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3 Salable Factors of Real Estate Property in Florida

Aug 04 2015

The value of Florida property can be affected, negatively or positively, by a wide array of conditions. Putting a home, or any real estate, up for sale, requires that everything from the physical state of the property to the perceived safety of the area will be judged by prospective buyers. When preparing the property for its foray into the market, appending a more-than-fair asking price, there are some considerations to take into account. What follows is a list of three salable factors of real estate property in Florida.

Condition and Age

Naturally, condition is vital. For a home that is well-maintained, with a new roof, air conditioning units, water heater and other such amenities, one would be able to ask a significantly higher price than for a home that requires replacement of major appliances and other renovations. Buyers tend to appreciate the convenience of purchasing a move-in-ready home.

The salability of new homes and historic homes exceeds that of other categories in many cases. A home built in the early part of the twentieth century, for example, will usually be considered to be of greater value than one constructed in the 1970s. This general rule applies as long as the historic home is in good condition and is livable. By contrast, a home younger than a decade old will be more salable than its elders (again, up to a point). Visit Marina Title’s Realtors page, for more information.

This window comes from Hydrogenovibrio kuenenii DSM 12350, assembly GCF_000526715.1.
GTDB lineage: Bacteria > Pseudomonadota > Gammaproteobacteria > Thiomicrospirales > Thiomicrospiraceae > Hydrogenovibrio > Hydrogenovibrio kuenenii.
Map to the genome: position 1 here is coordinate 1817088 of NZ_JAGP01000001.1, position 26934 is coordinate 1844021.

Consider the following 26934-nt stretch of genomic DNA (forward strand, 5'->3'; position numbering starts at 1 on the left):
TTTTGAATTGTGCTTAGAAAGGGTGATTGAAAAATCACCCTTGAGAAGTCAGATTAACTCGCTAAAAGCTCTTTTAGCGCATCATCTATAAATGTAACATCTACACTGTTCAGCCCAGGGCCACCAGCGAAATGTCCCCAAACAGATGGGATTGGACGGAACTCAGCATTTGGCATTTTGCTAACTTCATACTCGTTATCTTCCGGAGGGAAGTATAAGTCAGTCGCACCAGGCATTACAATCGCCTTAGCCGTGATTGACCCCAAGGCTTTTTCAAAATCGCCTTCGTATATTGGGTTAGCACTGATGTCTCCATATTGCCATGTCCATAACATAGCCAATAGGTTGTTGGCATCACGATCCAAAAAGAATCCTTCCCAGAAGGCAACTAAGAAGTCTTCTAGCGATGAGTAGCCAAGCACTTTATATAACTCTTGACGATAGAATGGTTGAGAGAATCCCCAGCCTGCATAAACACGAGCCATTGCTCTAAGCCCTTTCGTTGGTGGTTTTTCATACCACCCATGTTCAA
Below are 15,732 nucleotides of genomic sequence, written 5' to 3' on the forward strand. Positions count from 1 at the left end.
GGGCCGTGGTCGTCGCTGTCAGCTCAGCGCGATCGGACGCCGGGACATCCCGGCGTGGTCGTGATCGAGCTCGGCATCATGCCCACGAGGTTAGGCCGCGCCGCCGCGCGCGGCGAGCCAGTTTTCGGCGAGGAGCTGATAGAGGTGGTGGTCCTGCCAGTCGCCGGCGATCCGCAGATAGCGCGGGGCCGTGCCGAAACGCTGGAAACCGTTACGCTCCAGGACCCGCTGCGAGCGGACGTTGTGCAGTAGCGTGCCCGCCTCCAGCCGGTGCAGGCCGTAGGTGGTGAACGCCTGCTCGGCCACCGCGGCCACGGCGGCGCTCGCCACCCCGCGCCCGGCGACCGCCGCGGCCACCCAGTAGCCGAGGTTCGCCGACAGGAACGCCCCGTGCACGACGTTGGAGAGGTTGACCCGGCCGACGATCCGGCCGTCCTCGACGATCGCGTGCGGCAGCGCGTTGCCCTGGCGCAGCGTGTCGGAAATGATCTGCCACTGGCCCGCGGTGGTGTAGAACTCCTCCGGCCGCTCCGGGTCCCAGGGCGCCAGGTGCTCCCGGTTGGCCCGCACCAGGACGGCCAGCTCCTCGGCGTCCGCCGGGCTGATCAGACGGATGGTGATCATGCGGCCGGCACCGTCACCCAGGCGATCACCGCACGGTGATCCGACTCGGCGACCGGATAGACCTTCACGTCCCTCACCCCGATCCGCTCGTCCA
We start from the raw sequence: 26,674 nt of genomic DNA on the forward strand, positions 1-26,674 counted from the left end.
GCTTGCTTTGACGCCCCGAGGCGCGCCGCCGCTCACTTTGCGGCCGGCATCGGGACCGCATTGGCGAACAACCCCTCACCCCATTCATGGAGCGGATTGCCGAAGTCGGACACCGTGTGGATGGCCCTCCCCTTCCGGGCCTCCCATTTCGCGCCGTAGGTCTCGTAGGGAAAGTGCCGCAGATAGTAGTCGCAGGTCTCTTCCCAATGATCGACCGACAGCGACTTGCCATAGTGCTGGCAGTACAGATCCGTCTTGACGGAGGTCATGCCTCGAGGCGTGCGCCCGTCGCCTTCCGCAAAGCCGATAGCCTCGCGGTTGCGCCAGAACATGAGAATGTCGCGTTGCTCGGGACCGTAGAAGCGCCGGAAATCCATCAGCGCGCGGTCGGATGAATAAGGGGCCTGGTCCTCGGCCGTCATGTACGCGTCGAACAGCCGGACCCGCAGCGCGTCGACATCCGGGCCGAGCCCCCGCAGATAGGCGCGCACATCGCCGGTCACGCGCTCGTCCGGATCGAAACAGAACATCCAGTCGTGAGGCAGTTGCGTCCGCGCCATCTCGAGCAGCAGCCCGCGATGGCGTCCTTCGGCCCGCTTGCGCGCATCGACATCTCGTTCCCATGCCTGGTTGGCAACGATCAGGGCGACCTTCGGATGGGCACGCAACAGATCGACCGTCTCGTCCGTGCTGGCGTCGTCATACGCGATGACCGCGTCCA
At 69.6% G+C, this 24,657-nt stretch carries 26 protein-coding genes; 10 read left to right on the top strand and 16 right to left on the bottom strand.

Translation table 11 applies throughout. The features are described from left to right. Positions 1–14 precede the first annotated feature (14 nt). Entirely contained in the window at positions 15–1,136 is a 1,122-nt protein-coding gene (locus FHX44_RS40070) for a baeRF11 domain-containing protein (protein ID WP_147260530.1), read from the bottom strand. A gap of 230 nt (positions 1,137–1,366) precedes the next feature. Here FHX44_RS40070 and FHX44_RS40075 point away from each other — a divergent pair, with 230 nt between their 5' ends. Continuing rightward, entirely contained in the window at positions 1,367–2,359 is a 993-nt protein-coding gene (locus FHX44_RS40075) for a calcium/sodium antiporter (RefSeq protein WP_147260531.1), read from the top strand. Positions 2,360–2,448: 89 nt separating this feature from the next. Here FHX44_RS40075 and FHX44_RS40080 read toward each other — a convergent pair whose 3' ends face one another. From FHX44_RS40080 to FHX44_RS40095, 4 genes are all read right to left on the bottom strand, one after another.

Layout and Size

The layout and size of your property will shape the way buyers regard it. Many average homebuyers are no longer enamored with massive, high-maintenance mansions, preferring a humbler figure for total square-footage in which the space is more effectively utilized. A sensible layout with an open-concept design can give the air of openness and largesse when, in fact, the home is not exceptionally expansive. For example, fewer but larger bedrooms can greatly increase the value of a home. Similar design and effective use of space can be applied to any property.


Additions and Upgrades

Contrary to common perception, a home can be upgraded beyond practicality. If, compared to other homes in a subdivision, for example, a property is “over improved,” its valuation could suffer. Granite countertops, stainless steel appliances and other luxury touches often do add value to a property. However, if other homes in the area do not offer the same amenities, one should consider investing those funds elsewhere. That being said, a property that is in excellent condition, with area-appropriate additions and upgrades, can fetch a far more handsome price.

Negative Features and Area Safety

Past events, such as fires, floods, extensive mold or break-ins can adversely affect the value of the property. The same applies to a death in the home or the proximity to unsavory areas. If your property is free of negative features such as lead paint and mold, and has not been subjected to natural disasters or crime, its salability will be significantly improved.

The professionals at Marina Title deliver expert service tailored to you, and can answer any questions you may have concerning the salability of a property, title searches, title insurance and any other topic pertaining to the Florida real estate market. For more information, contact Marina Title by email at, or by phone at (305) 901-5628.

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